Anti-association laws pose more danger than they remove
|| 04 Jun 2012
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Queensland Law Society today reinforced its strong opposition to the use of anti-association laws, including Labor’s Criminal Organisation Act 2009.
The Society objects to the law as one which disregards basic civil rights.
Society deputy president Annette Bradfield said the right to freely associate is a foundation principle of our democracy and there were a number of major issues with putting Labor’s flawed Act into practise.
“Once this sort of law is successfully used to target one group, it has the potential to be used against minority groups,” Ms Bradfield said.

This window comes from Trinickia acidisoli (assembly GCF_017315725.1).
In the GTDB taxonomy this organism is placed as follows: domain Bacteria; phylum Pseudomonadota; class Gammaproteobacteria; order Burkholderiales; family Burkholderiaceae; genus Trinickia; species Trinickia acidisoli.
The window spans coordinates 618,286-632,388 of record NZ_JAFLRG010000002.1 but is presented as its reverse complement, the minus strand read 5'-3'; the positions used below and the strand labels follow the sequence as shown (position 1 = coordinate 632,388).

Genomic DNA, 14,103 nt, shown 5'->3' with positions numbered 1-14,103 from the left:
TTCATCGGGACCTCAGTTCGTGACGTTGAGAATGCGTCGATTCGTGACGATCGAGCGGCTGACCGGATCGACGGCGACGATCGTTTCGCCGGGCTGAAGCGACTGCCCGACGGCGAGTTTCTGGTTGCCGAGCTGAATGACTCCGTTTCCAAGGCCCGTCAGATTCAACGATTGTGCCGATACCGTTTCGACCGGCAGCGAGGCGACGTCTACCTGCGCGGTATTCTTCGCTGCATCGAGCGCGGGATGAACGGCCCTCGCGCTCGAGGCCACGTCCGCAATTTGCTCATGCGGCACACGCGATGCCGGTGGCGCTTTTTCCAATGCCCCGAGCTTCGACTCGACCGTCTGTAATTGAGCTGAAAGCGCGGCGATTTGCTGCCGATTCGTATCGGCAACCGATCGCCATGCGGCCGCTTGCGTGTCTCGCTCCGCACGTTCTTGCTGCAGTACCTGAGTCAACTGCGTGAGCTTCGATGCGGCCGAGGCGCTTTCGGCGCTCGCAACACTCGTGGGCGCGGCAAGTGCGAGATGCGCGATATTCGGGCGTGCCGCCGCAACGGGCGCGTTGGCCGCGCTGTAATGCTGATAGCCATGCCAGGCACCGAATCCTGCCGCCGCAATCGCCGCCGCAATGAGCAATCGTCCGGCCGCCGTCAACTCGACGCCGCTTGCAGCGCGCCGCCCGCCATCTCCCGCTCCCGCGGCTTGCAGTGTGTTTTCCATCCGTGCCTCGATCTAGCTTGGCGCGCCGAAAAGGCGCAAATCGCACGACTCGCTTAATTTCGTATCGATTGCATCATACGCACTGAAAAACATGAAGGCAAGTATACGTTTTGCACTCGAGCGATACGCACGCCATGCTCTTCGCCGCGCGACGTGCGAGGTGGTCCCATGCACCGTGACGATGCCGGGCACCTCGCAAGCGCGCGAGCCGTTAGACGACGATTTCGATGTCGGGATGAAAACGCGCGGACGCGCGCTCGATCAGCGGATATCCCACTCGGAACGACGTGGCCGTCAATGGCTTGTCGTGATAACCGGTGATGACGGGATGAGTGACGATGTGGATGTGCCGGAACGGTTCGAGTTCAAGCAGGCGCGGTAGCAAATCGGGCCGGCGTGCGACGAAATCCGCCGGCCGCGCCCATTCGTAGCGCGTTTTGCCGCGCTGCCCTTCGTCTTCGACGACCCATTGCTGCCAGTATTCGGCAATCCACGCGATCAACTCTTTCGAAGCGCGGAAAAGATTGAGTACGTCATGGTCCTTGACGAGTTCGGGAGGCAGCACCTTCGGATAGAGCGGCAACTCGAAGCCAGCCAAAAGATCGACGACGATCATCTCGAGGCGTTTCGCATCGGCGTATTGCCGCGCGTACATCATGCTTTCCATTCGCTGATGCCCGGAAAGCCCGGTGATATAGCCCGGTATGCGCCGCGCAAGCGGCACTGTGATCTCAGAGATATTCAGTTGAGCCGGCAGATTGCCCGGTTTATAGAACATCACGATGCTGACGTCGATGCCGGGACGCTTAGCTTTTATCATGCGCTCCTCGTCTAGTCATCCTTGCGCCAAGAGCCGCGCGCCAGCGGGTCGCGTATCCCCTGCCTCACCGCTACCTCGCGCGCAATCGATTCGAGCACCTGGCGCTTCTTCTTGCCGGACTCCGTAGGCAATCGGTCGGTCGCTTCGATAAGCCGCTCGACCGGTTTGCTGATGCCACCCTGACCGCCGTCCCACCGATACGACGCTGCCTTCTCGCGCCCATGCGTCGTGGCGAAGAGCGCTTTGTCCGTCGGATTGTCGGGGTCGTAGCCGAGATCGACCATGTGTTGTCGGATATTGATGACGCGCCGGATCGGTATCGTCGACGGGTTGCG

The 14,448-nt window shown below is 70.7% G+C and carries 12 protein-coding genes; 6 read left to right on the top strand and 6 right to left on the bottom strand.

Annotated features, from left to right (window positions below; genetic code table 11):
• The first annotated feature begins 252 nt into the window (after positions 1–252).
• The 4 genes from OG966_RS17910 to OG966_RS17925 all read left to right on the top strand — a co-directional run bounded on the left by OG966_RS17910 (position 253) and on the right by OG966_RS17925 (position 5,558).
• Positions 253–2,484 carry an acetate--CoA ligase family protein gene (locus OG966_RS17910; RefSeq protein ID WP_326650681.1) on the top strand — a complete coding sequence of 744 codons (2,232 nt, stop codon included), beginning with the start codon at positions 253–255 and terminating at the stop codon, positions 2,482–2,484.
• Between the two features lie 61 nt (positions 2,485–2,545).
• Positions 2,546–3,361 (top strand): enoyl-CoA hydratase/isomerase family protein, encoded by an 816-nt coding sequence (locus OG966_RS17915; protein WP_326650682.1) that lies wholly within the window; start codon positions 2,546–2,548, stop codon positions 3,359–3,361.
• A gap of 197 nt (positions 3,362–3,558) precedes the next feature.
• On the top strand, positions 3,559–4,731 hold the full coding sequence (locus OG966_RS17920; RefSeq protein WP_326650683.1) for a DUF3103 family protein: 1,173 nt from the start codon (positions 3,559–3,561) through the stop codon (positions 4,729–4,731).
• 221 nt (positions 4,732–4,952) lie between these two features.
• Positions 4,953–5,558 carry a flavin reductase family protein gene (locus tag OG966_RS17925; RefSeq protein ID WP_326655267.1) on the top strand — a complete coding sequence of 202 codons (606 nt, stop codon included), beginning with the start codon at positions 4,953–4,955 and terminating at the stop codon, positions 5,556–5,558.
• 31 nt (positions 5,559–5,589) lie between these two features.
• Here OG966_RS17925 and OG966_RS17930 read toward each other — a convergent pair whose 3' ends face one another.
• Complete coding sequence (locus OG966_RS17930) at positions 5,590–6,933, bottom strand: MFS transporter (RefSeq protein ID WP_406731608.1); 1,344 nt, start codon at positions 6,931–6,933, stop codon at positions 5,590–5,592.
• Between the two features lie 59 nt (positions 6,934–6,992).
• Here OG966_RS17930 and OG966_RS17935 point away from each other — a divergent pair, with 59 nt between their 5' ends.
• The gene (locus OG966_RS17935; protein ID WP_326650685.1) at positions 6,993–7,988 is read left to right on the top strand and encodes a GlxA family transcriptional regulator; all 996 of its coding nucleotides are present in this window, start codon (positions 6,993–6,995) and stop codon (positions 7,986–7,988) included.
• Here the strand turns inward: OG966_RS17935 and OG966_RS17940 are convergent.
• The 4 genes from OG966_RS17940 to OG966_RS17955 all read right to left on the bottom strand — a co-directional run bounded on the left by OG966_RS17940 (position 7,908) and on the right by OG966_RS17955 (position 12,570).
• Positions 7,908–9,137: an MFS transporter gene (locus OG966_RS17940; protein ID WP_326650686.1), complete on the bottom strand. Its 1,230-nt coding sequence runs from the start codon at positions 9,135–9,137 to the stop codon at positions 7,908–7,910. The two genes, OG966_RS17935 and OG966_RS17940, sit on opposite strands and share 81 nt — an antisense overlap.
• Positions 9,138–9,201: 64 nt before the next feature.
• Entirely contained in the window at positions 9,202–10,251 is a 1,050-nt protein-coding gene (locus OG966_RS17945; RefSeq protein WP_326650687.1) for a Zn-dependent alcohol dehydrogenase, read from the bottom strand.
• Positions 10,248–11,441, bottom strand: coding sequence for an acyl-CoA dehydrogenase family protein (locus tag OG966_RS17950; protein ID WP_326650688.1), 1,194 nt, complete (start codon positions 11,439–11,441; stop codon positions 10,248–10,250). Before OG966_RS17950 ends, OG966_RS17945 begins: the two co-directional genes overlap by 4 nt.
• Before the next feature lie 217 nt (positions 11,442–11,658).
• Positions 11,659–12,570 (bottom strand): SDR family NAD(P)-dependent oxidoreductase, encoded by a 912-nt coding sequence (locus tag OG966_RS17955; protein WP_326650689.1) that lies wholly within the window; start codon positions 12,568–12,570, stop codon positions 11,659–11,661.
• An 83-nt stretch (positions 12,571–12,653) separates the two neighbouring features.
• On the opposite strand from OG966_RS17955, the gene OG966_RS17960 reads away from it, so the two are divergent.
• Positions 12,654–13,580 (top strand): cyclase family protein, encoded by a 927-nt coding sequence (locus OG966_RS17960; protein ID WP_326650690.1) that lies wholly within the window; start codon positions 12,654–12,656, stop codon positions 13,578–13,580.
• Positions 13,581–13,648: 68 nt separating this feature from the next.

“Use of the Act poses the appalling prospect of lowering the standard of proof, where admissible evidence can be based on criminal intelligence, potentially rumour and hearsay, rather than facts.
“It should worry all Queenslanders that such a move to lower the standard of proof can greatly increase the prospect of wrongful convictions.
“These are all issues Queensland Law Society clearly explained last year and in 2009 in detailed submissions to the previous Labor government.
“At the time, the Liberal National Party said the Act was a failed law which required review and we call for this review to be carried out.
“Let me be clear that we have absolutely no sympathy for the violence and other serious offences committed by bikie gangs and their members.
“However, using anti-association laws is no solution and risks the summary elimination of age-old civil rights just to be seen to be tough on crime.
“All the offences needed to keep our community safe are already in the current Criminal Code.
“The right and effective way to tackle crime is through visible policing, adequate resourcing for prosecutions and the courts.